Plants eat sun, plants make giant, squiggly cell. Simple.
Welcome to the second installment in our four-part animated series on the digestive system.
Today we’re talking about starch – so let’s start with some background.
Almost all of our food comes either directly or indirectly from plants: directly, when we are eating plant parts (leaves and stems), their storage organs (vegetables), their burgeoning embryos (fruits), or their offspring (seeds and pulses), and indirectly when we devour animals that ate plants themselves.
Plants have many components that can be used by our bodies. From their seeds we obtain amino acids to build muscles and upkeep our own cells. And by eating plants and therefore plant cells, we digest their DNA, break it down, and recycle it to use in our own DNA. Some elements and minerals such as phosphorus are necessary for our survival.
But plants need phosphorus just as much as us. Plants get phosphorus via their roots, which get it via the soil (which is composed of pulverised phosphate-rich rocks). Whether we eat the herbivores that are feasting on the plants, or go straight to the plants, we are replenishing our phosphorus reserves to make more cells. All of this phosphorus, used in our very genetic make up, is ultimately derived from soil and rocks — the Earth. Hippies sure know their biochemistry.
Among many of the nutrients created by plants, for plants, starch is a fundamental one.
So what’s the deal with it?
‘Sup with starch?
In this video, we take a look at starch and the role it plays in our digestive system. What is it? Where’s it come from? Why is it important?
But that’s not all there is to know about starch. When our own bodies consume too much food, instead of excreting it and wasting those precious resources, our body converts those nutrients into storage materials for later use on a rainy day. If we ingest more simple sugars than we need, for example, our bodies will take those components, transform them into fats, and store them away in our body. Then, when food is scarce, those fats can be broken down and used as life-preserving energy.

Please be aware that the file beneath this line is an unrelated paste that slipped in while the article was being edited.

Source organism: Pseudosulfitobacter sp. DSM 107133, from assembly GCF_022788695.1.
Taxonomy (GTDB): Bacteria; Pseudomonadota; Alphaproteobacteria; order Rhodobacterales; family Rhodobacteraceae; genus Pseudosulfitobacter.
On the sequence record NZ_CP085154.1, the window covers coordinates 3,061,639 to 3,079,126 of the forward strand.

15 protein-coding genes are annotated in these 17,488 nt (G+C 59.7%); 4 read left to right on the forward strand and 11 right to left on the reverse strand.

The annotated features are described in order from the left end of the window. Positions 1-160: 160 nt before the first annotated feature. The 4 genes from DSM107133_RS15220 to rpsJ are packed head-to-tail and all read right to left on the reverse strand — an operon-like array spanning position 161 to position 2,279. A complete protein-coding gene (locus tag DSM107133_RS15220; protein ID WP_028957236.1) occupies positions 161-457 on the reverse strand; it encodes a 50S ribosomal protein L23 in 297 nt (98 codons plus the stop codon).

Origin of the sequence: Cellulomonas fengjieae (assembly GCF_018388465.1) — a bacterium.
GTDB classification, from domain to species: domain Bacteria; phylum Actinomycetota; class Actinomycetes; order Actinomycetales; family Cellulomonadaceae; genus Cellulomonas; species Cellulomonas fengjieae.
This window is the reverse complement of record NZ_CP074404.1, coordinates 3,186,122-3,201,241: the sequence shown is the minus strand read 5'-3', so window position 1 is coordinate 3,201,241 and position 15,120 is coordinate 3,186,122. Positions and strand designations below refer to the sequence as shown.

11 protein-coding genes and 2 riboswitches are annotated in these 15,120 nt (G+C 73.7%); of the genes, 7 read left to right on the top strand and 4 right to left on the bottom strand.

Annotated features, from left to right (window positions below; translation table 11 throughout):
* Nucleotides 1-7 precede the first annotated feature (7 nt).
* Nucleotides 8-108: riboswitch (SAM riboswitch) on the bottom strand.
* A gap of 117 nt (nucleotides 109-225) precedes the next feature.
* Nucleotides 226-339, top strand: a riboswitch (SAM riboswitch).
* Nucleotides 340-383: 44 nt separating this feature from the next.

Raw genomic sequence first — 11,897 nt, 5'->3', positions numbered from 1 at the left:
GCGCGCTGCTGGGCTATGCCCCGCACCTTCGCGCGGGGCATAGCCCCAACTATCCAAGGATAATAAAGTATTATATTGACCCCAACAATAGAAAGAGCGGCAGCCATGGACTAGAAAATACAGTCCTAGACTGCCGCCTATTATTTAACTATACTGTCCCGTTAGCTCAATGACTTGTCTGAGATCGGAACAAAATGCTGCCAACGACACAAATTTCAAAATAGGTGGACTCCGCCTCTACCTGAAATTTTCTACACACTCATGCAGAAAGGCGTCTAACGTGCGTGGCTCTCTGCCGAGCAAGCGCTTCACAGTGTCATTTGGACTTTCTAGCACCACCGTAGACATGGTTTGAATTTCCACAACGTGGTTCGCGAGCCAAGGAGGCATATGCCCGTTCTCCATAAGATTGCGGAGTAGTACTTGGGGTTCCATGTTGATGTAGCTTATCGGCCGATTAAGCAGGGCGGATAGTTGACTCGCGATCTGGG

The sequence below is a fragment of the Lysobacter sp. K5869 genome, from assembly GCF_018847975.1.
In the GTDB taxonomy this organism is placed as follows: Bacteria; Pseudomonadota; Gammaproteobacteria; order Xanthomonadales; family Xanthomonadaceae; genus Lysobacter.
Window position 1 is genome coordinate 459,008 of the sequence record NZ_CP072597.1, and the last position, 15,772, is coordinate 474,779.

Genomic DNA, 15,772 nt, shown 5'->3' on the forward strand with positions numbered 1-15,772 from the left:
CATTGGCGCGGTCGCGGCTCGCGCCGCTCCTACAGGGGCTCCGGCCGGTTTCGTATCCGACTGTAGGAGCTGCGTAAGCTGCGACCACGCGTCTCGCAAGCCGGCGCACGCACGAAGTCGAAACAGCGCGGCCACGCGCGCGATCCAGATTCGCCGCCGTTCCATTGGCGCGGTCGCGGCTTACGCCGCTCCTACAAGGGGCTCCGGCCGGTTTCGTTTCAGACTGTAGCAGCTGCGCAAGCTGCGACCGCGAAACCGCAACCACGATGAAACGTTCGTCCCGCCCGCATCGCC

Plants do this too. Instead of fat, plants use ‘starch’, and instead of love handles, plants have potatoes and yams. Where animals eat plant sugars, plants make plant sugars from scratch. If they make too much, they’ll fold up the sugars into starch and store it in their tubers. To the plants existential dismay, hungry animals — too inept to make their own sugar — come fossicking for the plants’ precious starch reserves.
Some plants protect their starch with lethal solanine, the toxic chemical found in green potatoes, while others forfeit their reserves to rabbits. Ehh, what’s up doc?
Nonetheless, once the starch is consumed by us hungry herbivores, it must be broken down into its constituent saccharine parts. For true herbivores, rabbits and cows and the like, this is not such a problem. For more omnivorous creatures such as ourselves, starch is a hard nut to crack. Our bodies have evolved elaborate mechanisms to get the most out of starch, but, as always, we must rely on our bacterial comrades to finish the job for us.
For more information on starch, its ultimate fate in our insides, and why we need it more than it needs us, Check out these videos!
And for more Hungry Microbiome madness, click here.